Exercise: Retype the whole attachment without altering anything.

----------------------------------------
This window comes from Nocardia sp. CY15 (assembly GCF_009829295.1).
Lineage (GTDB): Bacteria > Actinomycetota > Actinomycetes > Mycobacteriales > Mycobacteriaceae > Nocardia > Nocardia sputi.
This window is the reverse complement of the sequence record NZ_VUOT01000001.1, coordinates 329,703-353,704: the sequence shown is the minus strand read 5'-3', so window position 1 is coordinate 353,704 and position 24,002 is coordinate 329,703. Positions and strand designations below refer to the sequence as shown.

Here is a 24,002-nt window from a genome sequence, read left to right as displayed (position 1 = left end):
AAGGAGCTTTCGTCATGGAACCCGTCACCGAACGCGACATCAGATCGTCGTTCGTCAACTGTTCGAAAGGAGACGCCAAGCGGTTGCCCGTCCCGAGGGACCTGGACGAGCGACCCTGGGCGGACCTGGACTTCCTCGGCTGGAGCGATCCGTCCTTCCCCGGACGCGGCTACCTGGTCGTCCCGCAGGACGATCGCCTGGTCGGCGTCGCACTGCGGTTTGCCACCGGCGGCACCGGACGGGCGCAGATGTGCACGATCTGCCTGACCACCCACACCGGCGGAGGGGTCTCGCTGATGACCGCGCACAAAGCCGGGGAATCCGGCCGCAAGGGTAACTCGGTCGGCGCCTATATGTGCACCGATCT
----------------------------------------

This window comes from Nocardia sp. CY15 (assembly GCF_009829295.1).
Lineage (GTDB): Bacteria > Actinomycetota > Actinomycetes > Mycobacteriales > Mycobacteriaceae > Nocardia > Nocardia sputi.
This window is the reverse complement of the sequence record NZ_VUOT01000001.1, coordinates 329,703-353,704: the sequence shown is the minus strand read 5'-3', so window position 1 is coordinate 353,704 and position 24,002 is coordinate 329,703. Positions and strand designations below refer to the sequence as shown.

Here is a 24,002-nt window from a genome sequence, read left to right as displayed (position 1 = left end):
AAGGAGCTTTCGTCATGGAACCCGTCACCGAACGCGACATCAGATCGTCGTTCGTCAACTGTTCGAAAGGAGACGCCAAGCGGTTGCCCGTCCCGAGGGACCTGGACGAGCGACCCTGGGCGGACCTGGACTTCCTCGGCTGGAGCGATCCGTCCTTCCCCGGACGCGGCTACCTGGTCGTCCCGCAGGACGATCGCCTGGTCGGCGTCGCACTGCGGTTTGCCACCGGCGGCACCGGACGGGCGCAGATGTGCACGATCTGCCTGACCACCCACACCGGCGGAGGGGTCTCGCTGATGACCGCGCACAAAGCCGGGGAATCCGGCCGCAAGGGTAACTCGGTCGGCGCCTATATGTGCACCGATCT